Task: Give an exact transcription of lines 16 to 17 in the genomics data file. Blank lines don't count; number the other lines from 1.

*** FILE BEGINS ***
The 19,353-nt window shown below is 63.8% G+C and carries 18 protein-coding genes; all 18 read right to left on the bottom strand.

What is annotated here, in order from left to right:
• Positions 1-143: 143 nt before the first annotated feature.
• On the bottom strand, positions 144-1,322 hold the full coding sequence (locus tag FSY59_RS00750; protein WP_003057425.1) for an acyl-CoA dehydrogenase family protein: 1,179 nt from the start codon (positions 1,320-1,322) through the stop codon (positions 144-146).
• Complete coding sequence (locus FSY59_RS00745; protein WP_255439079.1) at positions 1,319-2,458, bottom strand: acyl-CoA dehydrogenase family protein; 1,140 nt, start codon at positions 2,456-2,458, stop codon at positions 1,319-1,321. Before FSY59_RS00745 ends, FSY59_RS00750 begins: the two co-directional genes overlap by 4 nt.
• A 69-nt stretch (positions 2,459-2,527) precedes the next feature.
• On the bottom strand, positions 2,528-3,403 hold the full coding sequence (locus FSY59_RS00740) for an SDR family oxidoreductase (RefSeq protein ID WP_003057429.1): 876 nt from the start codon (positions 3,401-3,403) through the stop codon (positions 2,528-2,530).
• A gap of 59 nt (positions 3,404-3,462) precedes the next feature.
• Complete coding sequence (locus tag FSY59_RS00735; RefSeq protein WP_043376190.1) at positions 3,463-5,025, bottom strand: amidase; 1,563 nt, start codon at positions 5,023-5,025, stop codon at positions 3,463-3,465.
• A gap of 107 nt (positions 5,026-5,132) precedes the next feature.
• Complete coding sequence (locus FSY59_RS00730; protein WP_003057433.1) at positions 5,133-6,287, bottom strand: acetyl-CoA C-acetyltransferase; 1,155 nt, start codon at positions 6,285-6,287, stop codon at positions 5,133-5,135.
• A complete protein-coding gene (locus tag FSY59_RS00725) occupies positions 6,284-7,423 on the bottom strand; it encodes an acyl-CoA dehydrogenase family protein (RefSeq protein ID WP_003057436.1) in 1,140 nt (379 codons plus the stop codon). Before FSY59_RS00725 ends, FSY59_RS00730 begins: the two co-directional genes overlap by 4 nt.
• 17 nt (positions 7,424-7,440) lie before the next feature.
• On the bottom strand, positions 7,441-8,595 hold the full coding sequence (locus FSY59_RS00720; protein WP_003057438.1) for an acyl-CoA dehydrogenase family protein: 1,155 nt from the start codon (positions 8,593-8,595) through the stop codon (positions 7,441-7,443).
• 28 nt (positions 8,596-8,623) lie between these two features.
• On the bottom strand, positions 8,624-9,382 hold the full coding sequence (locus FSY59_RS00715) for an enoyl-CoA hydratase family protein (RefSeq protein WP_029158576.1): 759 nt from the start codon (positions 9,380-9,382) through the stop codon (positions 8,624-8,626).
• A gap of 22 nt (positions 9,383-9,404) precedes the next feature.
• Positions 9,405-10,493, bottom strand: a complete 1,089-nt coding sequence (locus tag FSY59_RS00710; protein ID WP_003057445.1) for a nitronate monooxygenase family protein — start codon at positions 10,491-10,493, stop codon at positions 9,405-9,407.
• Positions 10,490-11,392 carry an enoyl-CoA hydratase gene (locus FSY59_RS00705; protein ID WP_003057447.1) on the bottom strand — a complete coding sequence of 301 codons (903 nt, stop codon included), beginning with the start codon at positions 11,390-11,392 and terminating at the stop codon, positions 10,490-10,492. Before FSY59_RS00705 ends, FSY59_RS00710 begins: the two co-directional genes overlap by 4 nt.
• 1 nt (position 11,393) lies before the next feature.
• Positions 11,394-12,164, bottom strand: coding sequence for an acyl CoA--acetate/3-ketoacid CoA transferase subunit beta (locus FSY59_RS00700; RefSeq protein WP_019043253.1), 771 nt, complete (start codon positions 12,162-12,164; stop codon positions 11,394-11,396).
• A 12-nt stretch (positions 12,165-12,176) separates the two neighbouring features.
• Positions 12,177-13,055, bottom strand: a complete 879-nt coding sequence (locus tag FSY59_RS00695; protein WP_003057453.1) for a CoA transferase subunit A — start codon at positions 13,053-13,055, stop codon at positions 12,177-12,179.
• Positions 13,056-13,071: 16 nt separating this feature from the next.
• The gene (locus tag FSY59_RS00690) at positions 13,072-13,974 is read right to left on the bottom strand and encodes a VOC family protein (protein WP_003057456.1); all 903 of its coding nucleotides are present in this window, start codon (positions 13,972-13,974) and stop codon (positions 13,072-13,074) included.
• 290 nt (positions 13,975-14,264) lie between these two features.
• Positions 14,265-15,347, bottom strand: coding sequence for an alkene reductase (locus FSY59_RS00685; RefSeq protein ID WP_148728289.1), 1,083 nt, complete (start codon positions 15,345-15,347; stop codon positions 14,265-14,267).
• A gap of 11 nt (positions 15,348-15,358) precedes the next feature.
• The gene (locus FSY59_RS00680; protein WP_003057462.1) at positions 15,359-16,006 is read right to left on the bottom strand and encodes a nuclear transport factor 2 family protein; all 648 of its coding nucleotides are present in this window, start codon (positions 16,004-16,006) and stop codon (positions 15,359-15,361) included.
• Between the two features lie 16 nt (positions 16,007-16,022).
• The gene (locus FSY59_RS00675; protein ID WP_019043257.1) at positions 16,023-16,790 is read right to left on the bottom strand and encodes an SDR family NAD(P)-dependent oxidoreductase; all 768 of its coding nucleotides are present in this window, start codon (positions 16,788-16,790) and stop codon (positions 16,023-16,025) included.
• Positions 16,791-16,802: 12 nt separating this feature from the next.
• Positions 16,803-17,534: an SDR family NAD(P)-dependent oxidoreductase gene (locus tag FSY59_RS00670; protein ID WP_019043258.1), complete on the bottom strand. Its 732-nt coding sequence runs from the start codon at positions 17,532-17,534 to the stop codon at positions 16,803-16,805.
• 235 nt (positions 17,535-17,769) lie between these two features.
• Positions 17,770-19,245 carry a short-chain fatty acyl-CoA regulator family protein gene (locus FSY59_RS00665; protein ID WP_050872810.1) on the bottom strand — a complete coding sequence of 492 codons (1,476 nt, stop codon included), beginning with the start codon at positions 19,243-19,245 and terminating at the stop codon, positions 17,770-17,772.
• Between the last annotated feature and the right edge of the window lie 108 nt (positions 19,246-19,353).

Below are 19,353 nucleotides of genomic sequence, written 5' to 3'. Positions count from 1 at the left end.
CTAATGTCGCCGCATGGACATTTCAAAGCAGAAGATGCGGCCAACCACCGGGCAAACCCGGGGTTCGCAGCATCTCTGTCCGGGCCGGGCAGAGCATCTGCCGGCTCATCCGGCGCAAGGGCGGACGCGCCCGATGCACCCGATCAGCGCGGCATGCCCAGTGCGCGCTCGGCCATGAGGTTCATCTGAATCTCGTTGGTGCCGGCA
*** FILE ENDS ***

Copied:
• On the bottom strand, positions 8,624-9,382 hold the full coding sequence (locus FSY59_RS00715) for an enoyl-CoA hydratase family protein (RefSeq protein WP_029158576.1): 759 nt from the start codon (positions 9,380-9,382) through the stop codon (positions 8,624-8,626).
• A gap of 22 nt (positions 9,383-9,404) precedes the next feature.